CBM_E1 demonstrated binding to amorphous regions of cellulose, as well as beta-glucan, xyloglucan and cello-oligosaccharides [1]. All these ligands are typical substrates of endoglucanases, which are the enzymes linked to the CBM81 members so far deposited in CAZy. CBM81 may enhance endoglucanase activity by bringing the enzyme module into proximity of the substrate [7]; however, this effect has not been experimentally demonstrated for this family.

Family Firsts

First Identified
The CBM81 CBM_E1 was identified as part of a GH5 endoglucanase, originating from an uncultured microorganism (metagenomics) [1].
First Structural Characterization
The first crystal structures of the family CBM81 were from CBM_E1, in absence and presence of the ligand cellopentaose [1].


  1. Campos BM, Liberato MV, Alvarez TM, Zanphorlin LM, Ematsu GC, Barud H, Polikarpov I, Ruller R, Gilbert HJ, Zeri AC, and Squina FM. (2016). A Novel Carbohydrate-binding Module from Sugar Cane Soil Metagenome Featuring Unique Structural and Carbohydrate Affinity Properties. J Biol Chem. 2016;291(45):23734-23743. DOI:10.1074/jbc.M116.744383 | PubMed ID:27621314 [Campos2016]
  2. Weiner RM, Taylor LE 2nd, Henrissat B, Hauser L, Land M, Coutinho PM, Rancurel C, Saunders EH, Longmire AG, Zhang H, Bayer EA, Gilbert HJ, Larimer F, Zhulin IB, Ekborg NA, Lamed R, Richardson PM, Borovok I, and Hutcheson S. (2008). Complete genome sequence of the complex carbohydrate-degrading marine bacterium, Saccharophagus degradans strain 2-40 T. PLoS Genet. 2008;4(5):e1000087. DOI:10.1371/journal.pgen.1000087 | PubMed ID:18516288 [Weiner2008]
  3. Alvarez TM, Paiva JH, Ruiz DM, Cairo JP, Pereira IO, Paixão DA, de Almeida RF, Tonoli CC, Ruller R, Santos CR, Squina FM, and Murakami MT. (2013). Structure and function of a novel cellulase 5 from sugarcane soil metagenome. PLoS One. 2013;8(12):e83635. DOI:10.1371/journal.pone.0083635 | PubMed ID:24358302 [Alvarez2013]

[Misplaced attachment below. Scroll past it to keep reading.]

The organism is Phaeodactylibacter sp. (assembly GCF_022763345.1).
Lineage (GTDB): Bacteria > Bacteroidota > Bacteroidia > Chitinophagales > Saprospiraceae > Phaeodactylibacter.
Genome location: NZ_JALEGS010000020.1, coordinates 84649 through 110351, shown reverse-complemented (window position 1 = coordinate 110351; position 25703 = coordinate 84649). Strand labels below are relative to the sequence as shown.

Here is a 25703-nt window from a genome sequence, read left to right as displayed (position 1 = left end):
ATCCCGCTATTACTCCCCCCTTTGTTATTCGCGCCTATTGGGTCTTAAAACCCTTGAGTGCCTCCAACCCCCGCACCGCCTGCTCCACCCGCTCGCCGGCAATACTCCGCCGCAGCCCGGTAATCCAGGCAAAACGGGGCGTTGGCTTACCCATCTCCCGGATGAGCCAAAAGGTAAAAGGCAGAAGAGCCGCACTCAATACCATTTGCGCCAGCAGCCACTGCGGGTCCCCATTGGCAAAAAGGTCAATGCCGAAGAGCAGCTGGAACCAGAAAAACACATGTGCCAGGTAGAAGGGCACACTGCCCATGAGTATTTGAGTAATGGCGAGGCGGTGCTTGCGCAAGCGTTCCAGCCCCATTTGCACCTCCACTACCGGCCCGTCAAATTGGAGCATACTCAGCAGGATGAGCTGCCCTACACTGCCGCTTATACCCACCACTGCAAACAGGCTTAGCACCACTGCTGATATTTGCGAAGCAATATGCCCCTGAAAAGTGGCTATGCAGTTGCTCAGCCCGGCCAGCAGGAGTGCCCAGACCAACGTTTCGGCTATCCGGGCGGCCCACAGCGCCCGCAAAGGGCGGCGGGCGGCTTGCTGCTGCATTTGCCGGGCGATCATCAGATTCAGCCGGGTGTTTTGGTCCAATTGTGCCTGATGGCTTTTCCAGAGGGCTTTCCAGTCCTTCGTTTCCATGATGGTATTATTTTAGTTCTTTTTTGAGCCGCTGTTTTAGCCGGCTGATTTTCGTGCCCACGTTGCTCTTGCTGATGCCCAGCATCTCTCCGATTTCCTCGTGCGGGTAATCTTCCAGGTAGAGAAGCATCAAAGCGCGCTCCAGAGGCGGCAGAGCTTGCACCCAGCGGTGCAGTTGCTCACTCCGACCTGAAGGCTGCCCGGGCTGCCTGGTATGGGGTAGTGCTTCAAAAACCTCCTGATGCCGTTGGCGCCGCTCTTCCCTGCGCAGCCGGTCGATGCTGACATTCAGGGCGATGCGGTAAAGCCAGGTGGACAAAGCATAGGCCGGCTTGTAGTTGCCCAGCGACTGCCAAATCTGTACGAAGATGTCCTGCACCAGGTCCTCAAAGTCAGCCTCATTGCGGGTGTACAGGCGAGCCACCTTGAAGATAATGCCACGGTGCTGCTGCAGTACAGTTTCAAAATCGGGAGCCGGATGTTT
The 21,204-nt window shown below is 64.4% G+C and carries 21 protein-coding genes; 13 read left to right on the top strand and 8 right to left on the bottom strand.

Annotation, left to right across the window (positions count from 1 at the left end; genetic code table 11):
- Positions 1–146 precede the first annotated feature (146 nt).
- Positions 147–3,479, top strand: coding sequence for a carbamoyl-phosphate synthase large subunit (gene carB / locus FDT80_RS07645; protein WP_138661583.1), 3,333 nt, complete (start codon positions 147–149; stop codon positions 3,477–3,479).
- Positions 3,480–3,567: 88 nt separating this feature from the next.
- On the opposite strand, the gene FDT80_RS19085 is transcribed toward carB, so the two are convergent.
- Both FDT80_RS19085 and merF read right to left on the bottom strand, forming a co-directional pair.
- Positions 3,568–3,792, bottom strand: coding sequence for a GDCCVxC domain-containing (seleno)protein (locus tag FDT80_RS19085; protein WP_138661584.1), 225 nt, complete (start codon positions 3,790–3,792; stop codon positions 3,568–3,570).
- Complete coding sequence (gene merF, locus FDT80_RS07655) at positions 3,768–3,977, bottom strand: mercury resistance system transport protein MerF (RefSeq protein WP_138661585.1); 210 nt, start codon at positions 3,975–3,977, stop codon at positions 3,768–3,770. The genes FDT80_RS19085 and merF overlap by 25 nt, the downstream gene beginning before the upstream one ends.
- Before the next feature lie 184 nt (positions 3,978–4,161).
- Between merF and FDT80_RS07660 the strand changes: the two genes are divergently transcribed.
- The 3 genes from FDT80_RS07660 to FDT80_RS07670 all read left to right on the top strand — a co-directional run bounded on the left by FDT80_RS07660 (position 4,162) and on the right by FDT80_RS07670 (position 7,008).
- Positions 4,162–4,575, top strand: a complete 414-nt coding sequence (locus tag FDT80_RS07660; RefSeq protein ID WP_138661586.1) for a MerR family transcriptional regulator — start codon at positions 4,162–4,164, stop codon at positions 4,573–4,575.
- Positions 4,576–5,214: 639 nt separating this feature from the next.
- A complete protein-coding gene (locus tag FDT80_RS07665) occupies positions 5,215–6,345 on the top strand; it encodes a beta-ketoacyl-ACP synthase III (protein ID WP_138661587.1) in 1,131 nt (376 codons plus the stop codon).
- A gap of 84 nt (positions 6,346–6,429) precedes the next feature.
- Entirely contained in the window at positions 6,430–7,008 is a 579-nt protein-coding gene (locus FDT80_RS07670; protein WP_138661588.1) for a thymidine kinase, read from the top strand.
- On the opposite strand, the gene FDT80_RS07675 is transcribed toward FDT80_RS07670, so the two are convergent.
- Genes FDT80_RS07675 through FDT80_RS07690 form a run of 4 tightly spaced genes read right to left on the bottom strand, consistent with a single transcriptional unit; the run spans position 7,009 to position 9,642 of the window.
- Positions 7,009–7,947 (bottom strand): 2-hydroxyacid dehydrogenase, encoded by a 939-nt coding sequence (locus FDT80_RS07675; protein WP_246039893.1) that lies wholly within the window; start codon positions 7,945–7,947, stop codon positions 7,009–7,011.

4. Georgelis N, Yennawar NH, and Cosgrove DJ. (2012). Structural basis for entropy-driven cellulose binding by a type-A cellulose-binding module (CBM) and bacterial expansin. Proc Natl Acad Sci U S A. 2012;109(37):14830-5. DOI:10.1073/pnas.1213200109 | PubMed ID:22927418 [Georgelis2012]
  5. Hall M, Bansal P, Lee JH, Realff MJ, and Bommarius AS. (2010). Cellulose crystallinity--a key predictor of the enzymatic hydrolysis rate. FEBS J. 2010;277(6):1571-82. DOI:10.1111/j.1742-4658.2010.07585.x | PubMed ID:20148968 [Hall2010]
  6. Gilbert HJ, Knox JP, and Boraston AB. (2013). Advances in understanding the molecular basis of plant cell wall polysaccharide recognition by carbohydrate-binding modules. Curr Opin Struct Biol. 2013;23(5):669-77. DOI:10.1016/ | PubMed ID:23769966 [Gilbert2013]
  7. Hervé C, Rogowski A, Blake AW, Marcus SE, Gilbert HJ, and Knox JP. (2010). Carbohydrate-binding modules promote the enzymatic deconstruction of intact plant cell walls by targeting and proximity effects. Proc Natl Acad Sci U S A. 2010;107(34):15293-8. DOI:10.1073/pnas.1005732107 | PubMed ID:20696902 [Herve2010]

All Medline abstracts: PubMed